If a shotgunner is really adept with a pump gun, we hardly ever hear anything. The noise of the pumping is so quick that it blends in with the sound of the shot. Further, the barrel never wavers; the muzzle maintains its place in the area of the target. In contrast, a person inexperienced with a pump gun has the muzzle waving about during the pumping operation. That pumping operation itself may also be anything but perfect. Perhaps the actual pumping will start too late after the first shot has been taken. Perhaps the fore-end will not be brought all the way to the rear, which usually results in either a failure to eject or a failure to feed the next round properly. Watching a person operate a pump gun perfectly is like watching someone ride a horse to perfection. The shotgunner’s control is impeccable.
Over-under shotguns are popular these days, but that popularity is seen most often in the various clay target sports. These guns are also seen often in upland shooting, where a light over-under is the ticket. Light over-under shotguns are not seen in duck blinds. With today’s heavy loads of nontoxic shotshells, such guns simply kick too much.
But a shooter who competes with an over-under all year can be very effective in any waterfowling situation if using the same gun, or a similar one. Although a shooter is restricted to two shots, at least no pumping is required. Consequently, the muzzle can stay right in the area of the bird(s)–with no unnatural pulling way off the target(s).
In a blind, however, an over-under has to be broken to a greater angle than a side-by-side for ejecting empties and reloading. When any double gun with ejectors is opened the duck or goose person who has shot the gun should be aware of the direction he or she is “kicking” out the empties. We don’t want those fast-flying hulls hitting our shooting partners. To open an over-under fully to do the ejecting–and the reloading–it takes some extra room. Opening the gun so far can be a problem, depending upon the size of the blind.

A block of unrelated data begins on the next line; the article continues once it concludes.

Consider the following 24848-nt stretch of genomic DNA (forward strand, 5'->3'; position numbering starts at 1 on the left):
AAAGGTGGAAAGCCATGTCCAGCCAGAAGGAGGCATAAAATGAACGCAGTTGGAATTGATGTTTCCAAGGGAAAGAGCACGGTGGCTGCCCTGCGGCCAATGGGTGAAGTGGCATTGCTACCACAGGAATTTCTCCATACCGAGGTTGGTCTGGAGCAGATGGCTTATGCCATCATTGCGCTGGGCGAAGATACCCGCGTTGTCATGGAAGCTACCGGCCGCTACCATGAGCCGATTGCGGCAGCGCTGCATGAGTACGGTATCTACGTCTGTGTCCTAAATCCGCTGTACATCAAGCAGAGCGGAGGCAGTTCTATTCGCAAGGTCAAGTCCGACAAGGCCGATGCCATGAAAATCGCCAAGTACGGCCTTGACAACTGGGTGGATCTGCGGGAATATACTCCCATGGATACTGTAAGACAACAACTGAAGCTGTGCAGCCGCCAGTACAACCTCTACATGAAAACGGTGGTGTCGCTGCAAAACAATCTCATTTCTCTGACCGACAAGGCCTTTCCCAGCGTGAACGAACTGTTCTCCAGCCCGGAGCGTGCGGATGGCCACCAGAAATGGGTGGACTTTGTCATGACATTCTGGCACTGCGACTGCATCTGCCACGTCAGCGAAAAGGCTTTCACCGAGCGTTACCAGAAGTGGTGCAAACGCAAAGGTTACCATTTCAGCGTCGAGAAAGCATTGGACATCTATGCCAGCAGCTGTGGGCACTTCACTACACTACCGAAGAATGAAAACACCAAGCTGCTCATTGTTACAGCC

The renowned Nash Buckingham shot a Fox side-by-side, a Bert Becker 3-inch Magnum dubbed Bo Whoop. The story that made Nash as a writer was maybe De Shootinest Gent’man, and it starred a great shooter, Harold Money, who shot a pump gun. Old Horace, his guide, was offered a dram of Money’s Brooklyn Handicap for every shot Harold missed. But he never missed–in 25 tries!
But those were the days of lead loads and 11?8 to 11?4 ounces of shot that moved the shot column out the muzzle at relatively slow velocities. I don’t want to be shooting an old side-by-side in the 21st century with modern shotshells that scream out the muzzle at 1,500-fps or close to it. Heck, I don’t even want to do that with a new side-by-side, let alone an old one.
For most side-by-side shooting, especially if using older guns, we have to go with nontoxic shot that goes out the muzzle at reasonable velocities, but that shot has to be reasonably soft. The extra hard stuff like steel, Hevi-Shot and other tungsten-based nontoxic loads, you won’t be doi
ng an old side-by-side any favors by using that type of shot. In fact, you could ruin such an old treasure by doing that.
When shooting Bismuth or Kent’s Tungsten Matrix, I often bring out my Lefever that was restored by Briley in Houston, Texas. This gun was manufactured somewhere around the first World War, so I also treat the gun with ease by only firing relatively light loads out of it. I know I have to bring the ducks in maybe a little closer than I do if shooting a 3-inch load with some tungsten-based shot, but it sure is a lot of fun to hunt with such a treasured old-timer.
Finally, looking out at a greenhead, with two barrels in between the bird and your eyes, instead of one barrel, is definitely a different sight picture. Those who feel uncomfortable with this new look might try breaking some sporting clays with a side-by-side gun, and while doing so trying to work on using a swing-through shooting technique. Learning to shoot swing-through, assuming you have always been a sustained-lead-type shooter, doesn’t take all that much practice, but practice is certainly required.